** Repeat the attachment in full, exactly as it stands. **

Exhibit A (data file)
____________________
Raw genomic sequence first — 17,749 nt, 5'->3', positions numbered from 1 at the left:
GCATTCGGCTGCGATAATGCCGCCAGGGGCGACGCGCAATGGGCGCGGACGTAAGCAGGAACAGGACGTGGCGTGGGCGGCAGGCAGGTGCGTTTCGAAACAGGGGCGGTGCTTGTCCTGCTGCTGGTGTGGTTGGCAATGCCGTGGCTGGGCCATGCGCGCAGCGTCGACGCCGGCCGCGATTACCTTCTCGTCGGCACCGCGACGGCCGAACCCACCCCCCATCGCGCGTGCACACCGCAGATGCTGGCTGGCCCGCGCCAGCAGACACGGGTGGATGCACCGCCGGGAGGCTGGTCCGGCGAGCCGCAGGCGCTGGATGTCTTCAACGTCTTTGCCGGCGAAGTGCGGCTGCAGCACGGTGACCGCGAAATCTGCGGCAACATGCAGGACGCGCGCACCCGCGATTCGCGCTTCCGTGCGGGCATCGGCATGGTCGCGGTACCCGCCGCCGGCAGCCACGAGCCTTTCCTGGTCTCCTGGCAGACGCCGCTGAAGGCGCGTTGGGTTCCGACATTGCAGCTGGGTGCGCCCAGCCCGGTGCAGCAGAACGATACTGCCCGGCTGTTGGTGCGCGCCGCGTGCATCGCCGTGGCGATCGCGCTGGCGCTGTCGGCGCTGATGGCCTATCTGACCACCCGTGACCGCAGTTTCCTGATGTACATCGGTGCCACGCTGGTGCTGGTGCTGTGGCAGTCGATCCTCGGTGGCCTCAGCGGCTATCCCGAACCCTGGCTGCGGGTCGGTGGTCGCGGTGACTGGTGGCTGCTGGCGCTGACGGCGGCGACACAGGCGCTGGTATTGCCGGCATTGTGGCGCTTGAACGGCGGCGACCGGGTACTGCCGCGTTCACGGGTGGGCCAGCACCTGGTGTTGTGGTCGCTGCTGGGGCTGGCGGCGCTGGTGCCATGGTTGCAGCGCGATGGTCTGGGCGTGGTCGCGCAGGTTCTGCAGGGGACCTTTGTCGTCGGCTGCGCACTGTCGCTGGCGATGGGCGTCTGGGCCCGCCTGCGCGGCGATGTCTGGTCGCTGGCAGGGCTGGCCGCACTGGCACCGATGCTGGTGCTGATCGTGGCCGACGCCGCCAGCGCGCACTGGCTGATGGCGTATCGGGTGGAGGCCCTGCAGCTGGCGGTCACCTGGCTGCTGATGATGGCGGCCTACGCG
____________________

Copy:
Raw genomic sequence first — 17,749 nt, 5'->3', positions numbered from 1 at the left:
GCATTCGGCTGCGATAATGCCGCCAGGGGCGACGCGCAATGGGCGCGGACGTAAGCAGGAACAGGACGTGGCGTGGGCGGCAGGCAGGTGCGTTTCGAAACAGGGGCGGTGCTTGTCCTGCTGCTGGTGTGGTTGGCAATGCCGTGGCTGGGCCATGCGCGCAGCGTCGACGCCGGCCGCGATTACCTTCTCGTCGGCACCGCGACGGCCGAACCCACCCCCCATCGCGCGTGCACACCGCAGATGCTGGCTGGCCCGCGCCAGCAGACACGGGTGGATGCACCGCCGGGAGGCTGGTCCGGCGAGCCGCAGGCGCTGGATGTCTTCAACGTCTTTGCCGGCGAAGTGCGGCTGCAGCACGGTGACCGCGAAATCTGCGGCAACATGCAGGACGCGCGCACCCGCGATTCGCGCTTCCGTGCGGGCATCGGCATGGTCGCGGTACCCGCCGCCGGCAGCCACGAGCCTTTCCTGGTCTCCTGGCAGACGCCGCTGAAGGCGCGTTGGGTTCCGACATTGCAGCTGGGTGCGCCCAGCCCGGTGCAGCAGAACGATACTGCCCGGCTGTTGGTGCGCGCCGCGTGCATCGCCGTGGCGATCGCGCTGGCGCTGTCGGCGCTGATGGCCTATCTGACCACCCGTGACCGCAGTTTCCTGATGTACATCGGTGCCACGCTGGTGCTGGTGCTGTGGCAGTCGATCCTCGGTGGCCTCAGCGGCTATCCCGAACCCTGGCTGCGGGTCGGTGGTCGCGGTGACTGGTGGCTGCTGGCGCTGACGGCGGCGACACAGGCGCTGGTATTGCCGGCATTGTGGCGCTTGAACGGCGGCGACCGGGTACTGCCGCGTTCACGGGTGGGCCAGCACCTGGTGTTGTGGTCGCTGCTGGGGCTGGCGGCGCTGGTGCCATGGTTGCAGCGCGATGGTCTGGGCGTGGTCGCGCAGGTTCTGCAGGGGACCTTTGTCGTCGGCTGCGCACTGTCGCTGGCGATGGGCGTCTGGGCCCGCCTGCGCGGCGATGTCTGGTCGCTGGCAGGGCTGGCCGCACTGGCACCGATGCTGGTGCTGATCGTGGCCGACGCCGCCAGCGCGCACTGGCTGATGGCGTATCGGGTGGAGGCCCTGCAGCTGGCGGTCACCTGGCTGCTGATGATGGCGGCCTACGCG